Concentric Rate-Design Experts Say Cost Allocation is Key

Published: April 29, 2024

By: Concentric Staff Writer

Part 2 of a 3-Article Series

In this second installment, Concentric experts provide their insight on how the transition is affecting energy users.

Affordability has become front of mind for utilities and their regulators, who are now struggling to meet emissions goals while decarbonizing the electricity grid and switching to renewables, a transition that currently poses significant affordability concerns.

Central to these goals and the regulatory targeting of affordability are retail rates. When designing retail energy rates through rate cases at the state level, there has been a shift in the discussion from how to allocate costs to how various customer classes will afford those costs, Concentric Vice President Gregg Therrien said.

Therrien focuses on the electric, gas, and water sectors, primarily in Connecticut, New Hampshire, and New Mexico. Historically, rate cases have been about how to allocate costs across the different customer bases, including residential, commercial and industrial customers, municipalities, schools, and governments, Therrien said. But over the past year, more discussion has arisen in the context of affordability and lower income discount rates, also known as LIDR, he said.

“It’s a much bigger discussion than we’ve ever seen before, and that’s significant,” Therrien said of energy affordability. “I think it’s really in recognition that everybody knows prices are increasing.”

“LIDR is an acronym that has been around for a while but has gained prominence in rate design in the past couple of years,” he said. A discount rate in Massachusetts or New Hampshire has typically been 15 percent of either the distribution portion of a customer’s bill or their total bill. But now the trend for discounts is rising significantly, up to 50 percent or 60 percent of the total bill as recommended in Connecticut ongoing regulatory proceedings, he said.

Another guideline developed in the industry is the concept that an energy bill should be no more than 6 percent of monthly household income. This was an income threshold that was mentioned several times by Concentric experts.

“Now, with the energy transition, there’s the realization that there are people who need to have significantly discounted rates for the energy transition to occur without major disruption,” Therrien said. The current debate is how to structure these programs; for instance, should it be a straight discount for specific customer categories, or should it involve more detailed calculations?

Electric heat pumps, electric vehicles, and home solar equipment are examples of products that can be difficult for lower-income customers to afford. States are responding to zero-emission policies with more subsidies for cleaner equipment. Vermont has a program to give away electric heat pumps, and Maine has discount programs for such appliances. The federal government has incentives nationwide for customers to purchase electric vehicles.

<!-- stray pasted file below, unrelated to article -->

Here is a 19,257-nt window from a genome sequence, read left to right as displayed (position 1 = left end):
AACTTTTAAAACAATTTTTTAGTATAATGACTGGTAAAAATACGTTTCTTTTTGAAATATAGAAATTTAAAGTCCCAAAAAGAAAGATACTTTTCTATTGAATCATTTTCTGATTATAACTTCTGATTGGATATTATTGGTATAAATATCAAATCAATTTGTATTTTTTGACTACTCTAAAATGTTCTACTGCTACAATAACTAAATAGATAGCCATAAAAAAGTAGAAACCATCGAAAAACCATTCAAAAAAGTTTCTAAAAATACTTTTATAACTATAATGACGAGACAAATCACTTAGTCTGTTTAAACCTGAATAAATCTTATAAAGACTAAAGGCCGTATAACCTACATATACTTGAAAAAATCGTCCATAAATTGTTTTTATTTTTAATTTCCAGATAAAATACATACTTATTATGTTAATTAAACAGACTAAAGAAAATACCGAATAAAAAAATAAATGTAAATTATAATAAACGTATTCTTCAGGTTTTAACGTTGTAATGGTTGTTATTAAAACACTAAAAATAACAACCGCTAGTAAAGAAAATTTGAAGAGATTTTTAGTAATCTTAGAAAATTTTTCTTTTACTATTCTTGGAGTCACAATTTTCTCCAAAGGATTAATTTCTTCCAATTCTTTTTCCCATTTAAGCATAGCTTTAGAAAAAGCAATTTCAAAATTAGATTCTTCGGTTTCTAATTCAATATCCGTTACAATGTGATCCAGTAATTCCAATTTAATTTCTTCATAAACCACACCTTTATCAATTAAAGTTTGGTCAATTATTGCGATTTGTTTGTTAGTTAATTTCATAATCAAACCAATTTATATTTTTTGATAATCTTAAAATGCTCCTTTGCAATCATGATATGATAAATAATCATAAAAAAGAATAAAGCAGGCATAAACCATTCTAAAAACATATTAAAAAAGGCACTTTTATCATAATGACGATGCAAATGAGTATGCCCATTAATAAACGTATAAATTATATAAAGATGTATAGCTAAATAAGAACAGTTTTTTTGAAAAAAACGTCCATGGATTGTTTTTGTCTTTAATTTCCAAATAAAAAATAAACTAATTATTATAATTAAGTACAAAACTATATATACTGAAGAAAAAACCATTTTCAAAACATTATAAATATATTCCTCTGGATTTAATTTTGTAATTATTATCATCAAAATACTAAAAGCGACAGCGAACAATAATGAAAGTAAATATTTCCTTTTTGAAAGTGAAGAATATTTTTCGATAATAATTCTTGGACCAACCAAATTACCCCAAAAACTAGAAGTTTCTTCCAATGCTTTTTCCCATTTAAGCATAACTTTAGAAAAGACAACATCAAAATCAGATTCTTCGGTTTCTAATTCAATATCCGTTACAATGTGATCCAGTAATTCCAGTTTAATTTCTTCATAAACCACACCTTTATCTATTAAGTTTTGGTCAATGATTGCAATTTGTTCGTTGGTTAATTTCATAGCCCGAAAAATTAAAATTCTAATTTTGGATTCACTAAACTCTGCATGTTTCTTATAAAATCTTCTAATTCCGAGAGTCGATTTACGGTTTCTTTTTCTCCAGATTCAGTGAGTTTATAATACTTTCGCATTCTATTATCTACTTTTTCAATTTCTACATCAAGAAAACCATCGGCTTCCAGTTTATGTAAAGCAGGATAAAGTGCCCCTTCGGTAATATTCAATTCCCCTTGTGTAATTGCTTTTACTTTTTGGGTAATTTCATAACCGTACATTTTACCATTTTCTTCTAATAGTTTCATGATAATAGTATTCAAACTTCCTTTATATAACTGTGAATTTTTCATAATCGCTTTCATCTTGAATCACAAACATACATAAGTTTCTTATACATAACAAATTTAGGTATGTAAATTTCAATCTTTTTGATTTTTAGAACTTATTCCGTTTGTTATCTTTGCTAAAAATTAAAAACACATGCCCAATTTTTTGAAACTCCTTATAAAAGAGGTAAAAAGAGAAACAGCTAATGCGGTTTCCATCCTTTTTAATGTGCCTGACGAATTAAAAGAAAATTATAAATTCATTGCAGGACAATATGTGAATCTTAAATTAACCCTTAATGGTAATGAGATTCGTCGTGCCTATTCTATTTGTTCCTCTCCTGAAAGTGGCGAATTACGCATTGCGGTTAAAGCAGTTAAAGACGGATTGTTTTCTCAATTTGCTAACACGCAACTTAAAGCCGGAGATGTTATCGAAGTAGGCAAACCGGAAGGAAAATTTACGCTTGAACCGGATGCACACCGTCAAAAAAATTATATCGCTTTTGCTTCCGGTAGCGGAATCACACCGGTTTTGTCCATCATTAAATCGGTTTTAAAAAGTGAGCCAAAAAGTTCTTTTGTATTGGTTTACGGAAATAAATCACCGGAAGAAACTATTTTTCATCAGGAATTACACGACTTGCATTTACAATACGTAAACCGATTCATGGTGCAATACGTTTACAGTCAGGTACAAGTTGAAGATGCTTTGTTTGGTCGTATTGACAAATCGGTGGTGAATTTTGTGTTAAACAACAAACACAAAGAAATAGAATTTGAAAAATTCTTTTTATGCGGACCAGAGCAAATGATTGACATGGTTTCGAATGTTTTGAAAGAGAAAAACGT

Costs for these programs are often socialized across higher income brackets, according to Therrien. In California, state legislation has mandated that retail electricity charges be based on personal income, a contentious political issue that is receiving pushback from some (new legislation has been introduced to repeal that law). Another question is whether such programs should be subsidized only for residential customers or also for commercial and industrial customers.

Affordability is front and center when designing rates, according to Bickey Rimal, an Assistant Vice President at Concentric Energy Advisors. He said that a fixed monthly charge based on the cost of service tends to have a more significant impact on low-usage customers than a volumetric charge for energy usage. This is mainly due to the fact that the current fixed charges only recover a small proportion of the fixed costs, with the remainder of the fixed cost recovered from volumetric charges. There is pushback because there are certain parties that incorrectly assume that low-usage customers are necessarily lower-income customers. According to Rimal, low-income customers are not necessarily low users, however, and similarly, high-income customers are not necessarily high users. Mr. Rimal recently conducted statistical analysis to compare the consumption patterns of low-income and non-low-income customers of a mid-western electric utility and found that the usage between the two groups was not statistically different.

For example, higher-income customers who own home solar might have lower overall usage than middle- and lower-income customer classes. On the other hand, low-income customers may have inefficient appliances or poor home insulation leading to higher usage, comparatively. For this reason, trying to keep the fixed charges artificially lower and volumetric charges artificially higher does not necessarily help the low-income customers, Rimal said.

It’s important to consider the significant challenges that low-income customers face in affording their energy bills. Additionally, there is growing concern that some customers may be left behind in the energy transition.

All views expressed by the article contributors are solely the contributors’ current views and do not reflect the views of Concentric Energy Advisors, Inc., its affiliates, subsidiaries, related companies, or clients. The contributors’ views are based upon information the contributors consider reliable at the time of publication. However, neither Concentric Energy Advisors, Inc., nor its affiliates, subsidiaries, and related companies warrant the information’s completeness or accuracy, and it should not be relied upon as such.

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